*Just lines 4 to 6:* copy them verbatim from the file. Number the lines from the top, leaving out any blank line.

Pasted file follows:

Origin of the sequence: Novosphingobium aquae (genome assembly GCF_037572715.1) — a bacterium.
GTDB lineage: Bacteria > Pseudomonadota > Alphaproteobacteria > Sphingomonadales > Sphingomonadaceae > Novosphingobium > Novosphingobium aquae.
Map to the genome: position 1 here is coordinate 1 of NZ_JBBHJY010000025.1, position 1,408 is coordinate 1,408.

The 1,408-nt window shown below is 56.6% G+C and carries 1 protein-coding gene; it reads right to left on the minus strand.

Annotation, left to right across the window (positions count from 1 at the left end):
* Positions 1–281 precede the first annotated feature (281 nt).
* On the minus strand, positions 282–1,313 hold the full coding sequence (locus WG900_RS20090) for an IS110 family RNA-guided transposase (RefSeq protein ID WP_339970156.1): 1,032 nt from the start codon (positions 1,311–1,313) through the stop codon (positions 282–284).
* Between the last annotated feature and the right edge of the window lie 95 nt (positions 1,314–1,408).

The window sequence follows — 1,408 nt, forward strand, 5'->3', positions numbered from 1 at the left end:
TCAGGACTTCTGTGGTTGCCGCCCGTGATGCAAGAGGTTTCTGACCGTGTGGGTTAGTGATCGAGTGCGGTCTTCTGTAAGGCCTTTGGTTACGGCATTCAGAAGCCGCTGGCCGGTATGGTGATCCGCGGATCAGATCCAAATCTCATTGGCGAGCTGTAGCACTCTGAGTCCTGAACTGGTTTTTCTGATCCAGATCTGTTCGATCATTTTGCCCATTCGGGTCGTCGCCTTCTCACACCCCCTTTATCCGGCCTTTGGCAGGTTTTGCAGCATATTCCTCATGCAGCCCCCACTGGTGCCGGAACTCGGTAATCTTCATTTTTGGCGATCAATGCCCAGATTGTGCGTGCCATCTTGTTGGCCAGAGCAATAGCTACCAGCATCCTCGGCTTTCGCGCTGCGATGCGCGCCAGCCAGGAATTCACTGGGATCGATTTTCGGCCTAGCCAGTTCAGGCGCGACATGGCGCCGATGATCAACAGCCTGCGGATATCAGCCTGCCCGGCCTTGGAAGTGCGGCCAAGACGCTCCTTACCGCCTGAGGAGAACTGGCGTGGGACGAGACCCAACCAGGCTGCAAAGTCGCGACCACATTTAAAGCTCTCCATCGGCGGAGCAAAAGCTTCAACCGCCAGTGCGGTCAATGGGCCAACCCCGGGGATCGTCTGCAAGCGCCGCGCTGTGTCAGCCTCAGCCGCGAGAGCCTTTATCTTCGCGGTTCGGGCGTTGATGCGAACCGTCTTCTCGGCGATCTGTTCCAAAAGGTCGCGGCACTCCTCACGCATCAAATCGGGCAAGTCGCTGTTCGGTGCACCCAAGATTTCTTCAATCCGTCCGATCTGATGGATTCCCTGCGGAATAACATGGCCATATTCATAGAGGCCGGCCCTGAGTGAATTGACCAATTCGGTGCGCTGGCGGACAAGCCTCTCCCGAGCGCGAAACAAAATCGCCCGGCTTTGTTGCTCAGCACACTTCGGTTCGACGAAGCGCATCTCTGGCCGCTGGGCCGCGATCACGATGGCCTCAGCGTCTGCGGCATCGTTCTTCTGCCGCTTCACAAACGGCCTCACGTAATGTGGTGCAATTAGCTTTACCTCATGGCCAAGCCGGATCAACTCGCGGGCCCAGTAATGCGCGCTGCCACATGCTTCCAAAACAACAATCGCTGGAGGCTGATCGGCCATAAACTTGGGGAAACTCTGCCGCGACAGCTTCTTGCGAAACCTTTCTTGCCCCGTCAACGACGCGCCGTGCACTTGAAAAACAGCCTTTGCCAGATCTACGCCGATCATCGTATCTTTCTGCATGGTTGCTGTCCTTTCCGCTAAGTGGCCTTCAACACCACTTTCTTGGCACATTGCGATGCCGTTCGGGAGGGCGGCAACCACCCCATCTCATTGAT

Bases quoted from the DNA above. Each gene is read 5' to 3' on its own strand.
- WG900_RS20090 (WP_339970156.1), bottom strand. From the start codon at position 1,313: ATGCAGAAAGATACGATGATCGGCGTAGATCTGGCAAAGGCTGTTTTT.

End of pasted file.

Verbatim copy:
The 1,408-nt window shown below is 56.6% G+C and carries 1 protein-coding gene; it reads right to left on the minus strand.

Annotation, left to right across the window (positions count from 1 at the left end):
* Positions 1–281 precede the first annotated feature (281 nt).